Friday, January 16, 2009

learning from reality in the wood shop

Howard Gardner was brilliant in noticing that students vary in their predispositions toward methods of learning. These are the "multiple intelligences" he described:
Linguistic intelligence ("word smart")
Logical-mathematical intelligence ("number/reasoning smart")
Spatial intelligence ("picture smart")
Bodily-Kinesthetic intelligence ("body smart")
Musical intelligence ("music smart")
Interpersonal intelligence ("people smart")
Intrapersonal intelligence ("self smart")
Naturalist intelligence ("nature smart")
Unfortunately, utilizing these in the classroom has been a failure as teachers struggle to find the right dosage of each to meet their student's needs. How does one measure and administer a recipe so complex? And how do teachers administer learning opportunities that they themselves were deprived in the crucial years of their own development? Far simpler is the approach of offering wood shop. In wood shop, you find each of these learning styles and intelligences automatically in use, in just the right dose for each student's display of "intelligence" as students do their math, physics, social studies, reading, development of spatial sense and learn to work effectively with others. Want to hear some music? Give kids saws and hammers. The music is divine.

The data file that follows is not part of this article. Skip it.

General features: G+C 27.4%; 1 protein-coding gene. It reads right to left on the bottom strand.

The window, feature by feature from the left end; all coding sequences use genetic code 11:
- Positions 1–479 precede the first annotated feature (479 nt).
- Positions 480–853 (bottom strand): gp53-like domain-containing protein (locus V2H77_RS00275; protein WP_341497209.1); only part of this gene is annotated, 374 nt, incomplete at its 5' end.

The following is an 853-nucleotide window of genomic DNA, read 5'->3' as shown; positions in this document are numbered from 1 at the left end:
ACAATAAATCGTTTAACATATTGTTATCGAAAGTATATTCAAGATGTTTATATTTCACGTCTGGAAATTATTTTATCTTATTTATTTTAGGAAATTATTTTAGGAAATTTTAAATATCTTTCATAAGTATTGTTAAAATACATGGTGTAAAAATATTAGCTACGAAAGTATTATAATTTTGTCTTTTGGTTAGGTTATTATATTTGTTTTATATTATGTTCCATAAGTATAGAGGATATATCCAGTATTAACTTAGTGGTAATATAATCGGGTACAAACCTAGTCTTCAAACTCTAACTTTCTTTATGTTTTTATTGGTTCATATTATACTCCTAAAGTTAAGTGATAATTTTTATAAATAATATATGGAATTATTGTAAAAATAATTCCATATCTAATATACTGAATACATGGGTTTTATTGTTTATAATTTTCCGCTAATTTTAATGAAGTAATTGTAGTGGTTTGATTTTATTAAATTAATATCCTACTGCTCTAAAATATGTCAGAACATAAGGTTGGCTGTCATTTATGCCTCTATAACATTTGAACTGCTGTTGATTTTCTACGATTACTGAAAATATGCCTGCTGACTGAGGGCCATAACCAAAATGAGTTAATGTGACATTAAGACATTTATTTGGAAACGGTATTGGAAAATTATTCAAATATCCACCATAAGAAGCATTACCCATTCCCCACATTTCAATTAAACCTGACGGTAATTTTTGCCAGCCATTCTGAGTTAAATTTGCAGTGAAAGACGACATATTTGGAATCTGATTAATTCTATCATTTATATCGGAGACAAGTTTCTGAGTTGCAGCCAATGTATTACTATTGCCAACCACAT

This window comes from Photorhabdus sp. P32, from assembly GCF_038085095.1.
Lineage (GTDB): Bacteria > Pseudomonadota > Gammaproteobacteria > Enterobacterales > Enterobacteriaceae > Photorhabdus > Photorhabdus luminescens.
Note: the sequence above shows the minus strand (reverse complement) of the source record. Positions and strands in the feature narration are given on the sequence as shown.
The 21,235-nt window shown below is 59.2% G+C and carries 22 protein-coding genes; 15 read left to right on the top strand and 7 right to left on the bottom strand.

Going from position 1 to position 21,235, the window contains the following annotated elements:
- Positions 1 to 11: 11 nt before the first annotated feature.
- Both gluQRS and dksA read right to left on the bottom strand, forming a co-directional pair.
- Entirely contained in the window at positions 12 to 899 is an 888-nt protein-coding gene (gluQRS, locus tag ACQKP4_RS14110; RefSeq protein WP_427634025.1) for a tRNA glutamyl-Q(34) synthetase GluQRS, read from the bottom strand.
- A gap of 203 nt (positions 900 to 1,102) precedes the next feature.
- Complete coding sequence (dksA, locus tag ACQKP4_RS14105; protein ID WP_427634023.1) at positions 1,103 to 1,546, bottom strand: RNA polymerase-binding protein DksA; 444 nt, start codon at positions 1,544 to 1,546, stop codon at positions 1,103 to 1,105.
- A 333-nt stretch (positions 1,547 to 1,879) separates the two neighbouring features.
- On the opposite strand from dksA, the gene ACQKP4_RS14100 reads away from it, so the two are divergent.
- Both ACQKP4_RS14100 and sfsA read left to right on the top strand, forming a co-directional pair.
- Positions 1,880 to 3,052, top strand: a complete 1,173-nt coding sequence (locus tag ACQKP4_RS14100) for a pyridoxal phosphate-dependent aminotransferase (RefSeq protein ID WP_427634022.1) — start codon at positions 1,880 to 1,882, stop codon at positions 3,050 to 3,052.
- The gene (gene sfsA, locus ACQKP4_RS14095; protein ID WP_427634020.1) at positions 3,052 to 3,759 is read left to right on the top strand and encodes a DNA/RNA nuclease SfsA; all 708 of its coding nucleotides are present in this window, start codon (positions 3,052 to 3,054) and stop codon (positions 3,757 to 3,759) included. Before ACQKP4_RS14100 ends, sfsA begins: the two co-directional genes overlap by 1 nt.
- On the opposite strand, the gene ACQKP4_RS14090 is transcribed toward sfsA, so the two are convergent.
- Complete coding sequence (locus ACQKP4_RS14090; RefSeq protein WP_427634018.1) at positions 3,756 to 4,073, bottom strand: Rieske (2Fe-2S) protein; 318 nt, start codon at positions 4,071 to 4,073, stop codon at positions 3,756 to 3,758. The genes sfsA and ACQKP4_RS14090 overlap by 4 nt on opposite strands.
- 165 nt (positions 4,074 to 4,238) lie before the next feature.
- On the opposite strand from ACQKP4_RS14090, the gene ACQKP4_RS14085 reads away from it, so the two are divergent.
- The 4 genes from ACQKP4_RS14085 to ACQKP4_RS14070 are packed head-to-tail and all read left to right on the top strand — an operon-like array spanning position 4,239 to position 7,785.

I am up way too early this morning so I can take my daughter Lucy to the airport for her return to Columbia University.

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